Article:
Five Poker Variants to Add to Your Home Game
When sitting down to your weekly Texas Hold'em poker home game, having reads on your opponents is always a winning strategy. After all, when you know the people you’re playing with, it can be fun (and profitable) being able to read your competitors like an open book.
However, playing the same poker games with the same people every week might get stale. Should you ever want to mix things up, these poker variants are just the thing to build more excitement around your game.
You’ll have your buddies thanking you and coming back for more.
Double Flop Hold’em
This is a great game to start with. It has similar poker rules to regular Texas Hold’em, but Double Flop Hold’em, as the name suggests, has double the usual number of community cards for you to build your hand with.
When this poker game gets going and the flop is dealt, there are six cards, three for the upper board and three for the lower board. Then the turn cards and the river cards for both the upper and lower board are revealed, with betting rounds in between.
As a player of this fun poker game, your objective is still to make the best five-card hand, using both boards as separate hands. This game only uses one deck, so you can often use that to your advantage against your competitors, because, seeing what’s on the table reveals what’s not in their hand.
Winners are chosen from both the upper and lower board based on the best hand. If that’s you, you scoop the pot, but you’ll have to share unless you have the best hand for each row.
Seven-Card No Peek
This variation of seven-card stud will send you reeling or call for another round. As far as fun poker games go, this one is in the running.
The dealer deals out seven cards to each person, none of which can be revealed, yet. Then, the person immediately to the left of the dealer will turn over one of his cards to begin the betting.
After the bets, the player to the left of the first does the same, turning over the first card. If that card is higher than the first player’s, then the second player will stop turning over cards and the players will begin betting.
If it’s lower than the first player’s hand, that player continues to turn over cards until her hand is higher than that of the player before her. Then players go back to betting. If the cards are not higher than that player’s, the hand is dead. Then the process repeats itself until the last player is left standing.
In the Mexican sweat variant of this game, there is also a face-up card in the middle of the table that the first player has to beat in order to get the first betting round started. If any cards are flipped that are the same rank as that face-up card in the middle, the player must fold.
If you think Texas Hold’em is boring, then this variant can give it a lift. To start with, you get more hole cards than usual; four instead of the standard two face down. Before and immediately after the flop, players must choose a card to discard. Then, back to the games of old. Continue on like a typical game of hold’em.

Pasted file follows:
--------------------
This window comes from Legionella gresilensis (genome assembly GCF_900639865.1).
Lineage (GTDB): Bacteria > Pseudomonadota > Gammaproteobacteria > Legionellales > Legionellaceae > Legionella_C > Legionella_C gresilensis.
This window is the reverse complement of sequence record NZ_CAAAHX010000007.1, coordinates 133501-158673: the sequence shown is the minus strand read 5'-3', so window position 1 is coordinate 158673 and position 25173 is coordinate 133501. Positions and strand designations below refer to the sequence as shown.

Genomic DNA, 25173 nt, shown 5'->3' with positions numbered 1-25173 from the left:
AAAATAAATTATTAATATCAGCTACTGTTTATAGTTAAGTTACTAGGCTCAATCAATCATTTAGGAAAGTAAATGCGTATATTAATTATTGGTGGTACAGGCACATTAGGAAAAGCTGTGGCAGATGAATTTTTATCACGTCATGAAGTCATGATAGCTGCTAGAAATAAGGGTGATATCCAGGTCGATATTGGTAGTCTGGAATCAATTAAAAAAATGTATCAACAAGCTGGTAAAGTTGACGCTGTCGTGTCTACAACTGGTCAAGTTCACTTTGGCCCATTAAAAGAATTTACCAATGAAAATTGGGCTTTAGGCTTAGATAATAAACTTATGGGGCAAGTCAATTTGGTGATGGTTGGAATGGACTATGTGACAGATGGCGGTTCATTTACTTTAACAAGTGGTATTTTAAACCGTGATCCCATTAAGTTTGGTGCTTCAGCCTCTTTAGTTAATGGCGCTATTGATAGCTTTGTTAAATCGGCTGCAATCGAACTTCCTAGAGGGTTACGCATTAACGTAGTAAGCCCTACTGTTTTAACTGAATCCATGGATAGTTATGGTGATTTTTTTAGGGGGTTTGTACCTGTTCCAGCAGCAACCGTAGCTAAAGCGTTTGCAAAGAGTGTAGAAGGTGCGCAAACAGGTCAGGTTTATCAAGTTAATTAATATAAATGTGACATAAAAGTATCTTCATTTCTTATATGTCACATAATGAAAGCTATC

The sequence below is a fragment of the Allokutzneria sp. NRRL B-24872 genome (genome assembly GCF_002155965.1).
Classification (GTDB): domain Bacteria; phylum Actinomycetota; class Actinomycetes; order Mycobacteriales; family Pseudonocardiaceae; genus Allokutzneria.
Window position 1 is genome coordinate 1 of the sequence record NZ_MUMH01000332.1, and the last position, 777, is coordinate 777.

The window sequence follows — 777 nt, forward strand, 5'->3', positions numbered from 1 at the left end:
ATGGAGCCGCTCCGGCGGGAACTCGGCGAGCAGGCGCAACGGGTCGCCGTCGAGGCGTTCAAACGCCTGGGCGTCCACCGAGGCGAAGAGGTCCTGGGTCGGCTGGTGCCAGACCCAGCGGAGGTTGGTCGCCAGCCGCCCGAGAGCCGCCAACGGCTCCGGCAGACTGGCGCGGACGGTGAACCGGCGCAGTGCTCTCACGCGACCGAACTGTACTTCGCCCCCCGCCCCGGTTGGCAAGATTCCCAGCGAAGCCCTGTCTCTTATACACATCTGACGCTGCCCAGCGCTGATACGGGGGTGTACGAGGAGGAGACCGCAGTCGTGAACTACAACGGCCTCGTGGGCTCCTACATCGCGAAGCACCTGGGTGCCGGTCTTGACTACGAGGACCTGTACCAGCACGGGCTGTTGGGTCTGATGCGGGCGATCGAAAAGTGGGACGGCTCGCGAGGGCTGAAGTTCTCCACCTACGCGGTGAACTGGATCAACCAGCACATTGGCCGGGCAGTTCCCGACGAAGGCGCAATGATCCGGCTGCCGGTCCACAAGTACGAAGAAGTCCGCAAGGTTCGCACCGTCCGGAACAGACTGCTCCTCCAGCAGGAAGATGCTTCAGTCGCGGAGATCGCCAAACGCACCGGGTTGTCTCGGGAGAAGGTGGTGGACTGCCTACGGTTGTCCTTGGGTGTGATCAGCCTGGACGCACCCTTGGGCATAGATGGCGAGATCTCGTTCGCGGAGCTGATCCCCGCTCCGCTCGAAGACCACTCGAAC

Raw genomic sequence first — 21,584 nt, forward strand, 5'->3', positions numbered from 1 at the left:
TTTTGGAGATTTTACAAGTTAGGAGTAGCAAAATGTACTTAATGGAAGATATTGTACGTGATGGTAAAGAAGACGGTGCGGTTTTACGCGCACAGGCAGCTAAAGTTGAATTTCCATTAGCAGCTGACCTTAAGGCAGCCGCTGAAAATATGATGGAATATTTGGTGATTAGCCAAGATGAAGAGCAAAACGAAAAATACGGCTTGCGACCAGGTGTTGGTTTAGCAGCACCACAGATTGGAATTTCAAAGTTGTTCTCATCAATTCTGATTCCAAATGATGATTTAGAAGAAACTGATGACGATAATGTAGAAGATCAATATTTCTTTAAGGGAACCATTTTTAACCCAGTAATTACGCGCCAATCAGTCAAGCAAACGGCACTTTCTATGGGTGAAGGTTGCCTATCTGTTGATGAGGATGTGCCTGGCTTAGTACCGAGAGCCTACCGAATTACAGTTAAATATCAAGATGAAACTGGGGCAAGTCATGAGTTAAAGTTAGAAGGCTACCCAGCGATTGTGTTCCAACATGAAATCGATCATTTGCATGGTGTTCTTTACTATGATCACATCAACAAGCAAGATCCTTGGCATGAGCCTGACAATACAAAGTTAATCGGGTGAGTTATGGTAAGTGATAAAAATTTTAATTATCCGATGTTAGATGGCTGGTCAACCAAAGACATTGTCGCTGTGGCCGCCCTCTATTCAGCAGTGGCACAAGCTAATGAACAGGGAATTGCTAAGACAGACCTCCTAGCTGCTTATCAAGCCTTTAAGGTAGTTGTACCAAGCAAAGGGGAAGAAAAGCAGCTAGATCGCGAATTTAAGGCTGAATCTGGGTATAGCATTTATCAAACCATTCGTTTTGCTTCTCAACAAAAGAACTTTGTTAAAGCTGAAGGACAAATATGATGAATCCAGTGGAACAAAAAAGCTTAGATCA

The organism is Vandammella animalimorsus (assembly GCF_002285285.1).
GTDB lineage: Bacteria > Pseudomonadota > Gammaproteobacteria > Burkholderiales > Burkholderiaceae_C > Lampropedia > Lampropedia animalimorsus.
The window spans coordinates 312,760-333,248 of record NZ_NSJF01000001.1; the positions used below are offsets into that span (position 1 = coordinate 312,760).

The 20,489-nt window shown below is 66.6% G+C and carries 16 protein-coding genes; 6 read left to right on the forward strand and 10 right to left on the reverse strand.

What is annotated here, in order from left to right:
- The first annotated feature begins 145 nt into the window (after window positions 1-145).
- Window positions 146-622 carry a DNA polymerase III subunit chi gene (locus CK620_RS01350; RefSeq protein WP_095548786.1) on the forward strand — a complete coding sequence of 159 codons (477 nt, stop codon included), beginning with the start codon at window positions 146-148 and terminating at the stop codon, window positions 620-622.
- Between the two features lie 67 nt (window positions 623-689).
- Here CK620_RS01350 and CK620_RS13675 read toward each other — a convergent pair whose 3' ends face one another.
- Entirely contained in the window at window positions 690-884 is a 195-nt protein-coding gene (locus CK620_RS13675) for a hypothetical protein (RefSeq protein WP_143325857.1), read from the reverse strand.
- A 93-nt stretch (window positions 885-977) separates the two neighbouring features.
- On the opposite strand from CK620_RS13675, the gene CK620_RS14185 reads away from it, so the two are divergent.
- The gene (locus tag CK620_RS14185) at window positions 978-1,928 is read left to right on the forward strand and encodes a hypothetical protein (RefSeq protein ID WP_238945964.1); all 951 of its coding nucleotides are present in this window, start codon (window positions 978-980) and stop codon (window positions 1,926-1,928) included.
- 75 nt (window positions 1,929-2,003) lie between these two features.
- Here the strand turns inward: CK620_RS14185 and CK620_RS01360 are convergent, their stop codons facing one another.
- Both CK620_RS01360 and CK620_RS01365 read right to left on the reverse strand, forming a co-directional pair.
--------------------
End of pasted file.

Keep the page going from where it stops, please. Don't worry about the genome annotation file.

Of all the poker games in your arsenal, this one may be as true to the name as it sounds, depending on your hand. This poker game is perfect for showdowns and bluffs in a poker home game with many different variations to it.
To start, each player has three cards dealt face down after an ante is set to a predetermined amount. If you’re looking for a thrill, then this fun poker game could keep you engaged whether you have the stronger hand or not.
Starting the game, the player left to the dealer declares “guts” or “no guts.” Guts means that the player is in the hand. If that player had the highest three-card hand, she won the pot. If not, she would match the pot; each player who lost the hand did the same.
As you can imagine, the size of the pot can really grow throughout the game.
This poker home game may seem relatively tame, but little do you know. Obviously it’s not just “pineapple” so there’s a reason for that, but what makes this game is that each player gets three cards, one of which they have to let go of.
That’s not even the “crazy” part though. After the first betting round, the flop is dealt and another round of betting starts. Players of Crazy Pineapple have kept all three cards up until this point. It’s only after this second betting round that players discard one of their cards, having already seen how the flop will affect their hand.
And boy is knowledge power in this poker game. Everything from here on out plays just like Texas hold’em. This game can be played with limits or without, but no limit is particularly amusing because I all the money goes in preflop, there could still be game changers coming.
Or, play this poker game as High-Low split and watch as this game blows the minds of all your closest friends.
Now it's time to put these games to the test! Be sure to tell us your favorite home game variants in the comments section below.